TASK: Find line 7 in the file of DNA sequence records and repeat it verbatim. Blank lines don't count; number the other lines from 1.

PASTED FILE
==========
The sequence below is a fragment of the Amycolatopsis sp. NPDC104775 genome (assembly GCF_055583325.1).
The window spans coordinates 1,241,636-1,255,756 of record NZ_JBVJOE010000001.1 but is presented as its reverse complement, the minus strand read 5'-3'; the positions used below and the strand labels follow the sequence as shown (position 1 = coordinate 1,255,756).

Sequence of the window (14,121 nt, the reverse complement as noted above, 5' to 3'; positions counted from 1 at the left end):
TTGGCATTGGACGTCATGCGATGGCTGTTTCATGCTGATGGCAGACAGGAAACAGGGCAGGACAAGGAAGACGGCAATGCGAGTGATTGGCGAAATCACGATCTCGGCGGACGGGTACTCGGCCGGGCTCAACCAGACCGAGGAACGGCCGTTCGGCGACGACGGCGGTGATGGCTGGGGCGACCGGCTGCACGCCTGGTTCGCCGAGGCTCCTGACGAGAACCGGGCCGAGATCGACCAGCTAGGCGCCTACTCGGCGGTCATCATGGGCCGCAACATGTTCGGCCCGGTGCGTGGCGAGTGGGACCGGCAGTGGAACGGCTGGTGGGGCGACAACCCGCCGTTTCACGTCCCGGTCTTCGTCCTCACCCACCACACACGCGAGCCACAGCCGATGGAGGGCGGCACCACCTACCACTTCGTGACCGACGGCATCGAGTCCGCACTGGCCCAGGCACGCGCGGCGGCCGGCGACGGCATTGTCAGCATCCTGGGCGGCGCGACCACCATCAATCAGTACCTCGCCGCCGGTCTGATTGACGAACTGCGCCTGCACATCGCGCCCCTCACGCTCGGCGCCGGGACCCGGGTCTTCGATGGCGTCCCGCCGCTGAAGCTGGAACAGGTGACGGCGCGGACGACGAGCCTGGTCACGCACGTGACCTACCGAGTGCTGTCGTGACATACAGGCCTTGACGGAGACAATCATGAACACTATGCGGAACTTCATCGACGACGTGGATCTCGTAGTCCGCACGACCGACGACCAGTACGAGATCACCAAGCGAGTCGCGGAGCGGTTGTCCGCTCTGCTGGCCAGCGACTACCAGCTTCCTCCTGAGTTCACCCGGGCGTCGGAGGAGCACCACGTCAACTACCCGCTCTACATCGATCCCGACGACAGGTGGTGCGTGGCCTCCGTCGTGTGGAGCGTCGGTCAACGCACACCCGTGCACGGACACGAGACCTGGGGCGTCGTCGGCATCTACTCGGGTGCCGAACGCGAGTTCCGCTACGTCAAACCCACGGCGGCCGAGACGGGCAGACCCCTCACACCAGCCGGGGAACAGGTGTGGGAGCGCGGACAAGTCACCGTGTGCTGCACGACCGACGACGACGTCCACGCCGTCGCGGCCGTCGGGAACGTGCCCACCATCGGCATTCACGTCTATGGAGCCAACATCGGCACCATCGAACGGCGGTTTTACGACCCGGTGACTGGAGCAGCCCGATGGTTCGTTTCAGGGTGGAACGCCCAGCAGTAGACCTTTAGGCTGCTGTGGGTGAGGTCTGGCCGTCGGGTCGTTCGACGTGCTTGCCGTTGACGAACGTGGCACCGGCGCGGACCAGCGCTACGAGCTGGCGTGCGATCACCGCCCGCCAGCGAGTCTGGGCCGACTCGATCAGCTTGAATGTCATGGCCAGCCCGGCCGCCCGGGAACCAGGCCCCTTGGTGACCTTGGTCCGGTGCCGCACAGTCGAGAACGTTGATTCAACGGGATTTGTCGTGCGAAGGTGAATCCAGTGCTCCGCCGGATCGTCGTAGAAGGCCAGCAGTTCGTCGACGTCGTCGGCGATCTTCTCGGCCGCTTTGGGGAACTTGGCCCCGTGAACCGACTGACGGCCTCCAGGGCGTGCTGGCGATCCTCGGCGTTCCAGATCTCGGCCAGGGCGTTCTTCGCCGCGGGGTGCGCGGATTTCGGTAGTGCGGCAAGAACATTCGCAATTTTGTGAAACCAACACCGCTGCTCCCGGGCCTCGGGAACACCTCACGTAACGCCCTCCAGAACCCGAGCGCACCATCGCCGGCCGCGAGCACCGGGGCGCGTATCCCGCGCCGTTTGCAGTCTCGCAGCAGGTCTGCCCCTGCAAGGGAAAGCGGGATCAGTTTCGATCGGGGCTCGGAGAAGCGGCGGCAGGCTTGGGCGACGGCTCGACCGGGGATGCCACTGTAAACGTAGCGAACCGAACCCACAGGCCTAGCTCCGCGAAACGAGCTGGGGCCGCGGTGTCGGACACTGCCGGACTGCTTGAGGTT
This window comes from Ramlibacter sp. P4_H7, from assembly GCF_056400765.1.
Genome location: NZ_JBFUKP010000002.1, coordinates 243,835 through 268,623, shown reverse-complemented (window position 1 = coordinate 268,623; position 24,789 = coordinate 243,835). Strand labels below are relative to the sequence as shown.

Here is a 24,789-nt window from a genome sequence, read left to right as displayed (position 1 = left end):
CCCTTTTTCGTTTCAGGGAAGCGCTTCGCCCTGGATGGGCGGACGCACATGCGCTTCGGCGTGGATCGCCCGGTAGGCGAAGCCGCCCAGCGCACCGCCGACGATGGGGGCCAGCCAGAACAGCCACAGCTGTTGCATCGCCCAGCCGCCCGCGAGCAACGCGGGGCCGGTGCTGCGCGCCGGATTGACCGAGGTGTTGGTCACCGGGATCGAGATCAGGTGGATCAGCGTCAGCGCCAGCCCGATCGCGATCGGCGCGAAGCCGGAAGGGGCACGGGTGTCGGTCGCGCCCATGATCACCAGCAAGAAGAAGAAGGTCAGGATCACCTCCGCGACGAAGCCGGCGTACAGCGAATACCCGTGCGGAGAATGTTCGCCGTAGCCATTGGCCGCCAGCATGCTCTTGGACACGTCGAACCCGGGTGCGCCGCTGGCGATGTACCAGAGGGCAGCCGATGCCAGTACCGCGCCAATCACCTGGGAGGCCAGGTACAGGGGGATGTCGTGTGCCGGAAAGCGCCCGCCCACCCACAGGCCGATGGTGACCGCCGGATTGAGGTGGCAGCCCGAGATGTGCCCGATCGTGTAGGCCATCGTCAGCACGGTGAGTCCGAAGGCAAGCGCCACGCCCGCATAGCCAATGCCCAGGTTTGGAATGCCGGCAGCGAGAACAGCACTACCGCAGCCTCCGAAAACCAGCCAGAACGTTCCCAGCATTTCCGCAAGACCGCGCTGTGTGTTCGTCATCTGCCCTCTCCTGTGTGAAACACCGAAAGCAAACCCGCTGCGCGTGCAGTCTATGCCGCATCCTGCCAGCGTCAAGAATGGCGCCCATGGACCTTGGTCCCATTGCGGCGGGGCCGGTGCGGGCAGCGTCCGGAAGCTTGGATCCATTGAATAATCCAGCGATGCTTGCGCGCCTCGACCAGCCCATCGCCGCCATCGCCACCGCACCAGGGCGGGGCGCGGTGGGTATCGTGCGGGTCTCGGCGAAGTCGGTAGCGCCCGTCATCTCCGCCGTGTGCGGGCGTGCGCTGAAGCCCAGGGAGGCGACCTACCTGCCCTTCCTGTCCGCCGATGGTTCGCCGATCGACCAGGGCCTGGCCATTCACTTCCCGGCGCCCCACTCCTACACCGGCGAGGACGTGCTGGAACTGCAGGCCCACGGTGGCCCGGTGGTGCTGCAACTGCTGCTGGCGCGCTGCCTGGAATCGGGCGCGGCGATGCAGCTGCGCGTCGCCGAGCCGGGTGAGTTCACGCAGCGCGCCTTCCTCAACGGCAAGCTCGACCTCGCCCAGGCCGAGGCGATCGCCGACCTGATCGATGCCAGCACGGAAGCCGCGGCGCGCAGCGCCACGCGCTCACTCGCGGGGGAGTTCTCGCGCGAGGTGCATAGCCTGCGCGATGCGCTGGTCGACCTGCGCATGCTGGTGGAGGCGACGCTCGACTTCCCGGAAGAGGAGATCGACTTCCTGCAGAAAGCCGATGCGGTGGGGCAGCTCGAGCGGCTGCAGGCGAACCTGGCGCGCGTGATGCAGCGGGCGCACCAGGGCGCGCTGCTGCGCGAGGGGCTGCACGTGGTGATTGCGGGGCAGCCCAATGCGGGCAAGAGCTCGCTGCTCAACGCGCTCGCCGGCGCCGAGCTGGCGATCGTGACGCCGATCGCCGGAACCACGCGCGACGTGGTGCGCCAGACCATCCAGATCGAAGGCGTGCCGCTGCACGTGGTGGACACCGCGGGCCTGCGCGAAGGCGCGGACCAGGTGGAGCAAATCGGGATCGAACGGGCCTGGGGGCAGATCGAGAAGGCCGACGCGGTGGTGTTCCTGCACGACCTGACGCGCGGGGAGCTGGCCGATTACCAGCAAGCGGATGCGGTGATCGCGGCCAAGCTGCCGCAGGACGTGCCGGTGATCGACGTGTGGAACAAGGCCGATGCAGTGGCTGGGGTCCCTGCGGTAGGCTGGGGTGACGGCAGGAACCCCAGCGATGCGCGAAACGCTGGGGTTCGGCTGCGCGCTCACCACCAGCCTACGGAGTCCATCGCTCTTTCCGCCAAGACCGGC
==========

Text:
Here is a 24,789-nt window from a genome sequence, read left to right as displayed (position 1 = left end):